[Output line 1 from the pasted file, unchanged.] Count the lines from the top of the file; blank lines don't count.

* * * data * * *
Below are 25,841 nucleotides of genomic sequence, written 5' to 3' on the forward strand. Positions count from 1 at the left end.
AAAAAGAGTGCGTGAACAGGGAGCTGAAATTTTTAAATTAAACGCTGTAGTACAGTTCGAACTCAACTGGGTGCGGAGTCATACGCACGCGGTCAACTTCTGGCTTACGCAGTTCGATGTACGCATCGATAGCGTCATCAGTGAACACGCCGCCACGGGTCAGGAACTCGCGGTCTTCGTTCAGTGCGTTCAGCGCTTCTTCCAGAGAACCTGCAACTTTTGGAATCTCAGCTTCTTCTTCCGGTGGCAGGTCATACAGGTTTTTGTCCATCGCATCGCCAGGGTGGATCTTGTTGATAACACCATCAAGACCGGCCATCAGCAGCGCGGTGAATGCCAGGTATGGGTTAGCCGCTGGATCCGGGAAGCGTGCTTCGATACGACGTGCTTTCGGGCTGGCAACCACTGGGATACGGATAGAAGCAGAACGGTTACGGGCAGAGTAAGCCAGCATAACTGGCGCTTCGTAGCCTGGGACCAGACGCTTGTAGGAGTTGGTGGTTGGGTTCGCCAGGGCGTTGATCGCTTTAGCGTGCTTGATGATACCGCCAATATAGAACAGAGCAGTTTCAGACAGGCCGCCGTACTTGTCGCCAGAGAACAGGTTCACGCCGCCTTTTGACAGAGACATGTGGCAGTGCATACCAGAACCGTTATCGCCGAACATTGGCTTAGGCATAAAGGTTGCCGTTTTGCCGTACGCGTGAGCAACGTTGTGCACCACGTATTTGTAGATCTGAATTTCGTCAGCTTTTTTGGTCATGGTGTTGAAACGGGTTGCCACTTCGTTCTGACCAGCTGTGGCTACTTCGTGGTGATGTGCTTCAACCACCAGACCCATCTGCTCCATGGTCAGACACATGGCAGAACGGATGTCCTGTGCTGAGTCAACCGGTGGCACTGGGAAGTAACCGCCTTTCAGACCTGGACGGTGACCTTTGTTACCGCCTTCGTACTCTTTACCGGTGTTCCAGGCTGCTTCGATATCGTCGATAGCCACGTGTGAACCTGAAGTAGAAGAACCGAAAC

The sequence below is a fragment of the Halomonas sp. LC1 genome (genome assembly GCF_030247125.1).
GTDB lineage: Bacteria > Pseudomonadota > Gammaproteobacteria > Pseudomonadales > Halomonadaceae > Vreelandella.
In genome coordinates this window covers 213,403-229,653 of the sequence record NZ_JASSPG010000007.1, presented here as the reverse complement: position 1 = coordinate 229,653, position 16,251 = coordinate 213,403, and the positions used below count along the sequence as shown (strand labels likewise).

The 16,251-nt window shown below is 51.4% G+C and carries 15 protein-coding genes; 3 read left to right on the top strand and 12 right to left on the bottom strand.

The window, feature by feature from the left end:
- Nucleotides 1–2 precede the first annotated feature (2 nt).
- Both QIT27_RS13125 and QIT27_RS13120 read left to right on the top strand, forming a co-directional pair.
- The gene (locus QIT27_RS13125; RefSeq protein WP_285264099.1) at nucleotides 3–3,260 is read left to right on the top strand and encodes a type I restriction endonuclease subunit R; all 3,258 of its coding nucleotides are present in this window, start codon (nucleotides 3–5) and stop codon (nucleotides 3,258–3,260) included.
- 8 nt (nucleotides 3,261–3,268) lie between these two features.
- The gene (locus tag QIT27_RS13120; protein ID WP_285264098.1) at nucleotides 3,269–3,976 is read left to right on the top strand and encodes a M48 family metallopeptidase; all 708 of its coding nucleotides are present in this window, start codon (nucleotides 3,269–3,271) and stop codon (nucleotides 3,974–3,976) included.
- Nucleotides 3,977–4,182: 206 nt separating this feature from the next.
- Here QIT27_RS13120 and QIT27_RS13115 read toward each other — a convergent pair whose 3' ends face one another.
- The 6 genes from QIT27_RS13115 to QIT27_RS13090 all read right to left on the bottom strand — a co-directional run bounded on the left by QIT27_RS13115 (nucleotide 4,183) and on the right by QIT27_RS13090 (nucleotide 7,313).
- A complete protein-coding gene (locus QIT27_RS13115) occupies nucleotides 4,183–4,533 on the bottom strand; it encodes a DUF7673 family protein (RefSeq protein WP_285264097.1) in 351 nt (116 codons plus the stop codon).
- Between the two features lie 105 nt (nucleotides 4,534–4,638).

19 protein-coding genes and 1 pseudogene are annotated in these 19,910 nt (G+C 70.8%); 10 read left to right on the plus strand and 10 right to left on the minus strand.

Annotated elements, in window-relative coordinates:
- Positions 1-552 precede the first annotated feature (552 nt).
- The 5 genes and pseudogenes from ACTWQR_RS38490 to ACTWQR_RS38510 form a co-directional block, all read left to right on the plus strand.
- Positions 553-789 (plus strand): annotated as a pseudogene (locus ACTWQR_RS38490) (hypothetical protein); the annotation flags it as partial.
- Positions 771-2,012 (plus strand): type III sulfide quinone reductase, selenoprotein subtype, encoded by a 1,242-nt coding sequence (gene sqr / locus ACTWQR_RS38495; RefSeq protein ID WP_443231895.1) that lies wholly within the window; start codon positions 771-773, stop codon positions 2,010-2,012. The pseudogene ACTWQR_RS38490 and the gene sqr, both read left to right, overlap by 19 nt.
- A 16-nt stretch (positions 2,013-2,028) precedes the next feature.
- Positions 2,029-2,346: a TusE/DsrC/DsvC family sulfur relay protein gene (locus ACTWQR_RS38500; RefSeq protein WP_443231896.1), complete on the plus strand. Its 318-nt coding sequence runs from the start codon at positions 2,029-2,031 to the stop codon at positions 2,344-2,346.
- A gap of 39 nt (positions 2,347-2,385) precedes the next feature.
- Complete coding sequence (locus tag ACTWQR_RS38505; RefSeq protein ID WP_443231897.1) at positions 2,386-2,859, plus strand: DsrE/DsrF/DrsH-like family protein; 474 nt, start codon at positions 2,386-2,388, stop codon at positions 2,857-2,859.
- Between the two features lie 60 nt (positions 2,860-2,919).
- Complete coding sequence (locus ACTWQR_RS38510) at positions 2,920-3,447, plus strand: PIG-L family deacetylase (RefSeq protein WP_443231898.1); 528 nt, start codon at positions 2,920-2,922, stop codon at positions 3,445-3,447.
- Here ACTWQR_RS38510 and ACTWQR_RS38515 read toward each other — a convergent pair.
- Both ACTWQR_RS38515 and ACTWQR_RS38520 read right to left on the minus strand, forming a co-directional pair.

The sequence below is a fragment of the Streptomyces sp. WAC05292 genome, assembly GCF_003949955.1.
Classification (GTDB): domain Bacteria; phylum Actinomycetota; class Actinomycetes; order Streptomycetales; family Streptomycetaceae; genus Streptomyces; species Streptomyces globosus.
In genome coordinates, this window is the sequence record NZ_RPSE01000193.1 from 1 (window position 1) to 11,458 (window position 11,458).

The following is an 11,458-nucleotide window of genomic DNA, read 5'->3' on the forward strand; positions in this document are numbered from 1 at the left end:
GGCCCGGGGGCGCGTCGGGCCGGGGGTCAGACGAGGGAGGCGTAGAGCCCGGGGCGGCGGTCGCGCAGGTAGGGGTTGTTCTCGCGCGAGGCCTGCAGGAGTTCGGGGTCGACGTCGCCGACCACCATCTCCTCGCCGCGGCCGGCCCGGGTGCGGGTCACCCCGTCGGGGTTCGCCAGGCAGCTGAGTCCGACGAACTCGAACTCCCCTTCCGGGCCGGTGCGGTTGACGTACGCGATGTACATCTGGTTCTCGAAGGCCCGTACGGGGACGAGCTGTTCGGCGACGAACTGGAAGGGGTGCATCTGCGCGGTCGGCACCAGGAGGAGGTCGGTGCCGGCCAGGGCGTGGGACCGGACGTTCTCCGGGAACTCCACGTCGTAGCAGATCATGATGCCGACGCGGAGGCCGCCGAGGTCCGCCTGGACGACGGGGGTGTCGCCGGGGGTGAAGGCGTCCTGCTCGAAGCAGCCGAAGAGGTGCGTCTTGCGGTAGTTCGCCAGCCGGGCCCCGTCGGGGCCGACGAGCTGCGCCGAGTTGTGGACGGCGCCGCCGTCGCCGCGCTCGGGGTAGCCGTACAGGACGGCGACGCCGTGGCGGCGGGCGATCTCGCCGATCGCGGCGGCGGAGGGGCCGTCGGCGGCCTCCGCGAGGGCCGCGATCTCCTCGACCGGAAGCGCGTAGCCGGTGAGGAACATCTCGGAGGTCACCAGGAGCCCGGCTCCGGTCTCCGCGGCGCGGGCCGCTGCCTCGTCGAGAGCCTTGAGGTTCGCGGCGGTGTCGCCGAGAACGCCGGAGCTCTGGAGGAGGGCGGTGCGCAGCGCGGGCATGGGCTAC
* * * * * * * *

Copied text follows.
Below are 25,841 nucleotides of genomic sequence, written 5' to 3' on the forward strand. Positions count from 1 at the left end.